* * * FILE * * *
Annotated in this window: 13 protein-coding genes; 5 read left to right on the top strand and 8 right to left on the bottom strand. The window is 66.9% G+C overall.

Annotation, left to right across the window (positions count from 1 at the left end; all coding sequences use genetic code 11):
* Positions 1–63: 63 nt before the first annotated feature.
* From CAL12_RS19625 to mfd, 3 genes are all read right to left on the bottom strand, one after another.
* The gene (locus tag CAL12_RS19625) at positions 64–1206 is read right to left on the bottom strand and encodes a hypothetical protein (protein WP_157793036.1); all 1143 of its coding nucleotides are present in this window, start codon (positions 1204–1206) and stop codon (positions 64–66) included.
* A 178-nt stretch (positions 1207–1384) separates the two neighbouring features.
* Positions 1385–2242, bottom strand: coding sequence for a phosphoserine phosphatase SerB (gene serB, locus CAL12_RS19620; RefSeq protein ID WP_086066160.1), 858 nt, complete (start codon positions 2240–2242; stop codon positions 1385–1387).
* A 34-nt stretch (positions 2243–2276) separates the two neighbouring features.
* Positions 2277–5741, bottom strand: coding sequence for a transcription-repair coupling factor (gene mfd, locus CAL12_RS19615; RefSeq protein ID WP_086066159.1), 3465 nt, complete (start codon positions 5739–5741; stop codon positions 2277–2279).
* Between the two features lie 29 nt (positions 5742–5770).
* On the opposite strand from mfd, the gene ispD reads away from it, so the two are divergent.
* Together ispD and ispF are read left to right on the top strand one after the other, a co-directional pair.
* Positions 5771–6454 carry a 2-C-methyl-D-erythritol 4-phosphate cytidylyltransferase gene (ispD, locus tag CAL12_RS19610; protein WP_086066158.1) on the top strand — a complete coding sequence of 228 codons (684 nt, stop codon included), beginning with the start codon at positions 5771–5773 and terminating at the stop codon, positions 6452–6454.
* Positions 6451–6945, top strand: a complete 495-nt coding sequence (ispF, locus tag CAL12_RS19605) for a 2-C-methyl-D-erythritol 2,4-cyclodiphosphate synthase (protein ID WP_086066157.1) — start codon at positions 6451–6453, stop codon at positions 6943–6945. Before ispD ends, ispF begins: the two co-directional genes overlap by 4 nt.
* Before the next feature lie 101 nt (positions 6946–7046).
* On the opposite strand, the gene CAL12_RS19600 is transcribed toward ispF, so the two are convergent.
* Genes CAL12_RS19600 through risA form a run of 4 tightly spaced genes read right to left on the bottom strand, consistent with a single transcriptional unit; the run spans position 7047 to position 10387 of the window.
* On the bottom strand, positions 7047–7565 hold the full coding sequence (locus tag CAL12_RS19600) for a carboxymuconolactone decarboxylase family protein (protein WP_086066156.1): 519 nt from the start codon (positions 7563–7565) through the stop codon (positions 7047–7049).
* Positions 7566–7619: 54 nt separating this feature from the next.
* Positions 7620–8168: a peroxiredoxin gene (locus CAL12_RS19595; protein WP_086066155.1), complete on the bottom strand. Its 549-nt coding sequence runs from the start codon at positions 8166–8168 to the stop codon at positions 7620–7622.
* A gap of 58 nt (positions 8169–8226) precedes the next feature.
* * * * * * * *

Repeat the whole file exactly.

Annotated in this window: 13 protein-coding genes; 5 read left to right on the top strand and 8 right to left on the bottom strand. The window is 66.9% G+C overall.

Annotation, left to right across the window (positions count from 1 at the left end; all coding sequences use genetic code 11):
* Positions 1–63: 63 nt before the first annotated feature.
* From CAL12_RS19625 to mfd, 3 genes are all read right to left on the bottom strand, one after another.
* The gene (locus tag CAL12_RS19625) at positions 64–1206 is read right to left on the bottom strand and encodes a hypothetical protein (protein WP_157793036.1); all 1143 of its coding nucleotides are present in this window, start codon (positions 1204–1206) and stop codon (positions 64–66) included.
* A 178-nt stretch (positions 1207–1384) separates the two neighbouring features.
* Positions 1385–2242, bottom strand: coding sequence for a phosphoserine phosphatase SerB (gene serB, locus CAL12_RS19620; RefSeq protein ID WP_086066160.1), 858 nt, complete (start codon positions 2240–2242; stop codon positions 1385–1387).
* A 34-nt stretch (positions 2243–2276) separates the two neighbouring features.
* Positions 2277–5741, bottom strand: coding sequence for a transcription-repair coupling factor (gene mfd, locus CAL12_RS19615; RefSeq protein ID WP_086066159.1), 3465 nt, complete (start codon positions 5739–5741; stop codon positions 2277–2279).
* Between the two features lie 29 nt (positions 5742–5770).
* On the opposite strand from mfd, the gene ispD reads away from it, so the two are divergent.
* Together ispD and ispF are read left to right on the top strand one after the other, a co-directional pair.
* Positions 5771–6454 carry a 2-C-methyl-D-erythritol 4-phosphate cytidylyltransferase gene (ispD, locus tag CAL12_RS19610; protein WP_086066158.1) on the top strand — a complete coding sequence of 228 codons (684 nt, stop codon included), beginning with the start codon at positions 5771–5773 and terminating at the stop codon, positions 6452–6454.
* Positions 6451–6945, top strand: a complete 495-nt coding sequence (ispF, locus tag CAL12_RS19605) for a 2-C-methyl-D-erythritol 2,4-cyclodiphosphate synthase (protein ID WP_086066157.1) — start codon at positions 6451–6453, stop codon at positions 6943–6945. Before ispD ends, ispF begins: the two co-directional genes overlap by 4 nt.
* Before the next feature lie 101 nt (positions 6946–7046).
* On the opposite strand, the gene CAL12_RS19600 is transcribed toward ispF, so the two are convergent.
* Genes CAL12_RS19600 through risA form a run of 4 tightly spaced genes read right to left on the bottom strand, consistent with a single transcriptional unit; the run spans position 7047 to position 10387 of the window.
* On the bottom strand, positions 7047–7565 hold the full coding sequence (locus tag CAL12_RS19600) for a carboxymuconolactone decarboxylase family protein (protein WP_086066156.1): 519 nt from the start codon (positions 7563–7565) through the stop codon (positions 7047–7049).
* Positions 7566–7619: 54 nt separating this feature from the next.
* Positions 7620–8168: a peroxiredoxin gene (locus CAL12_RS19595; protein WP_086066155.1), complete on the bottom strand. Its 549-nt coding sequence runs from the start codon at positions 8166–8168 to the stop codon at positions 7620–7622.
* A gap of 58 nt (positions 8169–8226) precedes the next feature.